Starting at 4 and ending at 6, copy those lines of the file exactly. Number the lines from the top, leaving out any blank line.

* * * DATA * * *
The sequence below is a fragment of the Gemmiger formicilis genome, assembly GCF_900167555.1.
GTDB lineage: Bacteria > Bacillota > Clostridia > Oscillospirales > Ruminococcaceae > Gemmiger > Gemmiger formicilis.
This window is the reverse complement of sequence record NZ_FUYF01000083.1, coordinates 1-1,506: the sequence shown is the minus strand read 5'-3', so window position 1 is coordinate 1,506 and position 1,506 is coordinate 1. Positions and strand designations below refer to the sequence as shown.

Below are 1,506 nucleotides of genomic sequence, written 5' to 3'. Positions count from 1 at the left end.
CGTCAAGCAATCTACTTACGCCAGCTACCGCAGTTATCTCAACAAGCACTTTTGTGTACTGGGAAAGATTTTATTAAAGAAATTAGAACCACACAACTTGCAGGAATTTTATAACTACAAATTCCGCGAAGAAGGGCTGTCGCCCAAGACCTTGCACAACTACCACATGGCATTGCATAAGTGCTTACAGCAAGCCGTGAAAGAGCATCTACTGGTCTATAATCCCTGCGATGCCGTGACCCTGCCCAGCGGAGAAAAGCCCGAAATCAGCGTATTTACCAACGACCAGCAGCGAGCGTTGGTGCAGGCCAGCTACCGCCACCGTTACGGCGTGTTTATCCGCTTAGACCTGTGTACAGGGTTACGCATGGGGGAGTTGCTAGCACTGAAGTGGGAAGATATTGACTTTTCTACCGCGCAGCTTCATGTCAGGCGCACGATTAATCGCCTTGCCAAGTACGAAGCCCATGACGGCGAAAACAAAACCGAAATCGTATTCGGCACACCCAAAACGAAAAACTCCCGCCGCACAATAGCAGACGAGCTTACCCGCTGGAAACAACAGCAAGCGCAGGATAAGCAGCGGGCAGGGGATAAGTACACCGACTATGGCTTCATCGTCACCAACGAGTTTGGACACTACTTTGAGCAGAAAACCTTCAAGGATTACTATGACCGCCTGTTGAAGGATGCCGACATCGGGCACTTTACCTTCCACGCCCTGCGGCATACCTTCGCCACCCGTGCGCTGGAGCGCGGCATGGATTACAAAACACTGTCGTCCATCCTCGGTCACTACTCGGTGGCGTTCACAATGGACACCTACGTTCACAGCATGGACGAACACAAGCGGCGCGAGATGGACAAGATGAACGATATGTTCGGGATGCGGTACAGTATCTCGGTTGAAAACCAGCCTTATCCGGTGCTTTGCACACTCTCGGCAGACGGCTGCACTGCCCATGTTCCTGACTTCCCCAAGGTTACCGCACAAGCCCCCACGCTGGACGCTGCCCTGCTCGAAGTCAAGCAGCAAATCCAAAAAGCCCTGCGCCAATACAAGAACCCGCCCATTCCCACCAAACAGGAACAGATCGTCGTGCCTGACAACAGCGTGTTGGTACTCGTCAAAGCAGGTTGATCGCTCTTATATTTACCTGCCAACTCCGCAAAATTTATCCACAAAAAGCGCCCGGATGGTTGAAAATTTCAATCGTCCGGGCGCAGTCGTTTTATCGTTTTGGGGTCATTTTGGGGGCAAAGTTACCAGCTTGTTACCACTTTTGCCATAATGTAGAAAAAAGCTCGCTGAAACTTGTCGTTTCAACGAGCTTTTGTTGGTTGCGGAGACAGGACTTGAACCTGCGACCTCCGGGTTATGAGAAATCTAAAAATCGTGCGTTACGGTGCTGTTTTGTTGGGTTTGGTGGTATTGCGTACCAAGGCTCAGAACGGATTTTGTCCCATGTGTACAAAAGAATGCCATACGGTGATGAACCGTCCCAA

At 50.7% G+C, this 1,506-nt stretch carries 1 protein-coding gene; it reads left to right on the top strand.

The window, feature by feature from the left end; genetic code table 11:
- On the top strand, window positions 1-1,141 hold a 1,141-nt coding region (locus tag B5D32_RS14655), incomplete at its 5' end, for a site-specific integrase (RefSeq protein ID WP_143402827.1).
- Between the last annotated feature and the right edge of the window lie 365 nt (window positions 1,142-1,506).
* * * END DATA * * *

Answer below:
Below are 1,506 nucleotides of genomic sequence, written 5' to 3'. Positions count from 1 at the left end.
CGTCAAGCAATCTACTTACGCCAGCTACCGCAGTTATCTCAACAAGCACTTTTGTGTACTGGGAAAGATTTTATTAAAGAAATTAGAACCACACAACTTGCAGGAATTTTATAACTACAAATTCCGCGAAGAAGGGCTGTCGCCCAAGACCTTGCACAACTACCACATGGCATTGCATAAGTGCTTACAGCAAGCCGTGAAAGAGCATCTACTGGTCTATAATCCCTGCGATGCCGTGACCCTGCCCAGCGGAGAAAAGCCCGAAATCAGCGTATTTACCAACGACCAGCAGCGAGCGTTGGTGCAGGCCAGCTACCGCCACCGTTACGGCGTGTTTATCCGCTTAGACCTGTGTACAGGGTTACGCATGGGGGAGTTGCTAGCACTGAAGTGGGAAGATATTGACTTTTCTACCGCGCAGCTTCATGTCAGGCGCACGATTAATCGCCTTGCCAAGTACGAAGCCCATGACGGCGAAAACAAAACCGAAATCGTATTCGGCACACCCAAAACGAAAAACTCCCGCCGCACAATAGCAGACGAGCTTACCCGCTGGAAACAACAGCAAGCGCAGGATAAGCAGCGGGCAGGGGATAAGTACACCGACTATGGCTTCATCGTCACCAACGAGTTTGGACACTACTTTGAGCAGAAAACCTTCAAGGATTACTATGACCGCCTGTTGAAGGATGCCGACATCGGGCACTTTACCTTCCACGCCCTGCGGCATACCTTCGCCACCCGTGCGCTGGAGCGCGGCATGGATTACAAAACACTGTCGTCCATCCTCGGTCACTACTCGGTGGCGTTCACAATGGACACCTACGTTCACAGCATGGACGAACACAAGCGGCGCGAGATGGACAAGATGAACGATATGTTCGGGATGCGGTACAGTATCTCGGTTGAAAACCAGCCTTATCCGGTGCTTTGCACACTCTCGGCAGACGGCTGCACTGCCCATGTTCCTGACTTCCCCAAGGTTACCGCACAAGCCCCCACGCTGGACGCTGCCCTGCTCGAAGTCAAGCAGCAAATCCAAAAAGCCCTGCGCCAATACAAGAACCCGCCCATTCCCACCAAACAGGAACAGATCGTCGTGCCTGACAACAGCGTGTTGGTACTCGTCAAAGCAGGTTGATCGCTCTTATATTTACCTGCCAACTCCGCAAAATTTATCCACAAAAAGCGCCCGGATGGTTGAAAATTTCAATCGTCCGGGCGCAGTCGTTTTATCGTTTTGGGGTCATTTTGGGGGCAAAGTTACCAGCTTGTTACCACTTTTGCCATAATGTAGAAAAAAGCTCGCTGAAACTTGTCGTTTCAACGAGCTTTTGTTGGTTGCGGAGACAGGACTTGAACCTGCGACCTCCGGGTTATGAGAAATCTAAAAATCGTGCGTTACGGTGCTGTTTTGTTGGGTTTGGTGGTATTGCGTACCAAGGCTCAGAACGGATTTTGTCCCATGTGTACAAAAGAATGCCATACGGTGATGAACCGTCCCAA

At 50.7% G+C, this 1,506-nt stretch carries 1 protein-coding gene; it reads left to right on the top strand.